Bundled providers going unbundled makes sense

Someone I know in the industry advised me again how a low cost index fund company was all of a sudden joining together with a well known third party administrator (TPA) in going after smaller plans because their bundled provider solution was always too pricy for most small and medium sized plans.

Partnering up with a TPA to go down-market as I say is actually a smart move. This TPA has traditionally done a solid job in plan administration and has the much-needed breadth of experience in dealing with smaller to medium sized plans. The pricing I’ve seen seems reasonable, but the devil is in the details I guess in the help the TPA is willing to give the plan sponsor in terms of handle holding. Since the bread and butter of their business is actual administration and not payroll, I’m hopeful that the service is good.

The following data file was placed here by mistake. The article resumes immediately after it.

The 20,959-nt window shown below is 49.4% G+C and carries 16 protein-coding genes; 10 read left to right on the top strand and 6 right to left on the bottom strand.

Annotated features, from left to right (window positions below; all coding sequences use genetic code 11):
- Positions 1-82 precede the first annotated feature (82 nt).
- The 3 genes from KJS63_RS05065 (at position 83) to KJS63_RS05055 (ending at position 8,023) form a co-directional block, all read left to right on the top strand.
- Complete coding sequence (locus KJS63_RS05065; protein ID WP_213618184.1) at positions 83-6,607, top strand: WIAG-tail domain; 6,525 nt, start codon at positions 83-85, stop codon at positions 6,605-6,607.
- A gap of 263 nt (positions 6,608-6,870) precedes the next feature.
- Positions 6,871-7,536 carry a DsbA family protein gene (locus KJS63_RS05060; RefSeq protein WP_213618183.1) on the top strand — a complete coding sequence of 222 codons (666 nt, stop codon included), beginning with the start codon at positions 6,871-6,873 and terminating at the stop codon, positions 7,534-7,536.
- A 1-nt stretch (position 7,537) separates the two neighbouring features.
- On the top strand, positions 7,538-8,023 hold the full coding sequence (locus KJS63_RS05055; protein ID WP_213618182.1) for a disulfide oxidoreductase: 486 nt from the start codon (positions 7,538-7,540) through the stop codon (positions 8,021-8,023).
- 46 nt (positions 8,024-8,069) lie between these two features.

For the mutual fund companies out there, I think you’ll see more of these small market solutions because everything that a mutual fund company does in the 401(k) plan business is all about increasing distribution of their product. That’s why they became bundled providers in their first place. No mutual fund company gets into the TPA business for fun and giggles.

I also believe that more and more litigation against plan sponsors who use bundled provider TPAs and selecting the proprietary products of the bundled TPA is going to get these mutual fund companies to rethink their position in the retirement plan space. Partnering up with an independent TPA while private labeling the small to medium sized plan solution is probably a better option in many situations especially with constant threats of litigation. I just think this somewhat new solution (I think it’s been around a coupe of years) is going to catch on.

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